awards_land_clean <- c("Won", "2nd Place", "2nd Place", "2nd Place", "Won", "2nd Place",
                       "2nd Place", "3rd Place", "6th Place", "9th Place")

for(i in seq_along(awards_land_clean)){
  awards_land <- rename_value(awards_land, Result, old_values_land[i], awards_land_clean[i])


Much better! We’ll repeat this for each of this movies, then join the rows of each dataframe together into a master using rowbind() – we’ll call that awards_list_master.

However, not all of Ryan Gosling’s films won an award. That doesn’t mean they shouldn’t be recognized! We’ll take a list of a single column of film name, called film_list, and anti_join() with awards_list_master to find out which films are present in film_list but not awards_list_master. Then, we’ll use full_join() to join the two lists, which will create an NA in every column except for Film if the film doesn’t have any awards.

awards_none <- anti_join(film_list, awards_list_master)

awards_list_master <- full_join(awards_list_master, awards_none)

Now that we have a complete dataset of every award Ryan Gosling films have ever been nominated for, let’s ask a simple question - how many awards did each film win? We’ll collapse the Result column into three outcomes: “Won”, “Didn’t win”, or “No Award”, and count them up by film.

awards_list_count <- awards_list_master %>%
  mutate(Outcome = case_when(
    Result == "Won" ~ "Won",
    Result != "Won" ~ "Didn't Win",
    is.na(Result) ~ "No Award"
  )) %>%
  group_by(Outcome, Film) %>%

Now we have a second, smaller dataset that answers this question - take a look!




There are an almost unlimited number of questions that we can ask of these data, but some of them are more interesting than others. First, we’ll start with a some simple visualization for these data using ggplot2 within the tidyverse package.

To create a stacked histogram demonstrating the number of awards that the Gosling films received nominations for, along with the number of awards actually won by the films, we first had to collapse the awards_list_master dataset to get the total number of awards withing each film that were nominated and lost, nominated and won, or not nominated at all. The case_when() function comes in handy for this task. Next, if we want to arrange the films by year instead of alphabetically by name, we had to extract a vector from the film names that contained only the years of the film.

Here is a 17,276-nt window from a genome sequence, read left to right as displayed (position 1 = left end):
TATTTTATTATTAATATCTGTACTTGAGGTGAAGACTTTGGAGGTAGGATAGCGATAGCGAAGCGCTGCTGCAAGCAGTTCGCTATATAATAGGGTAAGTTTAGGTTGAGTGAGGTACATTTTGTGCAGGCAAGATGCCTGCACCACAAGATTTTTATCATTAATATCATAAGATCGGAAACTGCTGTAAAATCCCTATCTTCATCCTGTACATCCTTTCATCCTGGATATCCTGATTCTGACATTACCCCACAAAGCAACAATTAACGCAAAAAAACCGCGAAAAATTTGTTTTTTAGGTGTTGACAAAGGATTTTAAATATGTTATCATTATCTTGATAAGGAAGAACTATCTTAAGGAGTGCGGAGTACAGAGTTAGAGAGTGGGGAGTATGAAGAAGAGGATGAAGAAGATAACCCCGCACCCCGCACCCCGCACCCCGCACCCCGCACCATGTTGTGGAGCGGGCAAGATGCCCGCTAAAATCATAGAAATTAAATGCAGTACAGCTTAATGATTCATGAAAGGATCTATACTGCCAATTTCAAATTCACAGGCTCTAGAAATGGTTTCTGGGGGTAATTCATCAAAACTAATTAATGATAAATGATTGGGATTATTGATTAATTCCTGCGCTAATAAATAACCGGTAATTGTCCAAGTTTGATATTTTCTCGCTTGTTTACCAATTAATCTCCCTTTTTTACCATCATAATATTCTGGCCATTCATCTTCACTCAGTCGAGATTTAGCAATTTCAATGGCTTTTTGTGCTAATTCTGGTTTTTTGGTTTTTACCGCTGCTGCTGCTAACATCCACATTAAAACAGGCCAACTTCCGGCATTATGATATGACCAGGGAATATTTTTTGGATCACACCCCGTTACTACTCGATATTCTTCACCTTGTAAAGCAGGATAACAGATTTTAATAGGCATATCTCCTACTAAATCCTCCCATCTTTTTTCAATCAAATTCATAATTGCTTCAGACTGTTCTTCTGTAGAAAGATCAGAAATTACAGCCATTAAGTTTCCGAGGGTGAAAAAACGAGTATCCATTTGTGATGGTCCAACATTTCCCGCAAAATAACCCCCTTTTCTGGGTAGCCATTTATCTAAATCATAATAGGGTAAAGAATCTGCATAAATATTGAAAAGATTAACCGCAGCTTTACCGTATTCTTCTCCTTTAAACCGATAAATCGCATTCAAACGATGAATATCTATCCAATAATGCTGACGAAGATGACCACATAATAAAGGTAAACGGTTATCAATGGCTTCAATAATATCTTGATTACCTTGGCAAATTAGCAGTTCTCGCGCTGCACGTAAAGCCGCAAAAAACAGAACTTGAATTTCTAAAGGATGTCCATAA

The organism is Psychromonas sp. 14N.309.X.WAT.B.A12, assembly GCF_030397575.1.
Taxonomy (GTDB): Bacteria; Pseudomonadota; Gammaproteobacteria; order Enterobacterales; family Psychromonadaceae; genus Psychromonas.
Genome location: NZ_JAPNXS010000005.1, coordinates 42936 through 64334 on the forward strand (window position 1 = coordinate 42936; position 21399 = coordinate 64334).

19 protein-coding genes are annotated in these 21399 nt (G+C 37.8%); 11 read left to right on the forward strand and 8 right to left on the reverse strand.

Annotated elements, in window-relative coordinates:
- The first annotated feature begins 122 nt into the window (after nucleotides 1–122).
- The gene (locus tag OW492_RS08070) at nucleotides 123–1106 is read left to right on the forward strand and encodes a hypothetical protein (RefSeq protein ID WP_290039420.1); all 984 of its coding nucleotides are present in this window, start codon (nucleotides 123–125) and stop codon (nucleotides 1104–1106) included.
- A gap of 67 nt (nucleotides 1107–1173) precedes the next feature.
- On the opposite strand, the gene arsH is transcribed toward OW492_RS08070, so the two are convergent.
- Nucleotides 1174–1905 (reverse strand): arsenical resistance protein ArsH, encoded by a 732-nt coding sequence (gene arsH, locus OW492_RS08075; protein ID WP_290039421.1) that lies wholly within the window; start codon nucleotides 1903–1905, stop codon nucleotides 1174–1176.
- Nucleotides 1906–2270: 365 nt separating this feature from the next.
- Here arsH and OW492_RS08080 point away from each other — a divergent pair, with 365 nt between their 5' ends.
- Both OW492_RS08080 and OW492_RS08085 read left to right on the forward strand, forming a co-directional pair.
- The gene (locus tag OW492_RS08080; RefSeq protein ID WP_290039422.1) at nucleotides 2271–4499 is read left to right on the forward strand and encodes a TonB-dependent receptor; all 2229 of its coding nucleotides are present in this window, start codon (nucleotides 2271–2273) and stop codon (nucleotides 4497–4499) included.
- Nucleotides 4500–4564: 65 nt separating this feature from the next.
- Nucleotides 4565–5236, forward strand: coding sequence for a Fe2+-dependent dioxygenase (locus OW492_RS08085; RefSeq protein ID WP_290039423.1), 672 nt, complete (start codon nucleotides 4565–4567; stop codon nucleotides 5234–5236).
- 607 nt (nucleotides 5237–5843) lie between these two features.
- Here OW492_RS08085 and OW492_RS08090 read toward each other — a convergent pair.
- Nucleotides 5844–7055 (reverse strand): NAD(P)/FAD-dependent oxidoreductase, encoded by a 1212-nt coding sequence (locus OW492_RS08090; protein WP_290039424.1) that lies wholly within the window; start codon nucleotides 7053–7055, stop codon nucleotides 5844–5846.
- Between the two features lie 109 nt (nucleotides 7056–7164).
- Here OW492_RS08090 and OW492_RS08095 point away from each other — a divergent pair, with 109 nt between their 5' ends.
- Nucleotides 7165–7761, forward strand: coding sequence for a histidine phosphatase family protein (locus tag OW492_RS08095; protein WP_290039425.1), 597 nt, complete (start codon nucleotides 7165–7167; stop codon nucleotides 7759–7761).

Looking at the number of awards for Ryan Gosling films were nominated for over time, it appears that the second half of the actor’s career has been the most successful in terms of critical acclaim. The most notable film according to this graph is ‘La La Land’ with around 300 award nominations, 117 of which the film won.

However, this graph doesn’t tell you whether or not YOU would be likely to enjoy the movie. How can we find that out?

One interesting question this brings up is whether audiences and critics tend to agree about the quality of Ryan Gosling films. Does Ryan Gosling’s appeal transcend cinematic perspective, captivating audiences and critics alike? Let’s see if the data from rotten tomatoes give us a clue, using a dataset called gosling_films which contains the variables critic_score, audience_score, and total_awards:

# identifying movies which critics and audiences disagreed by more than 20%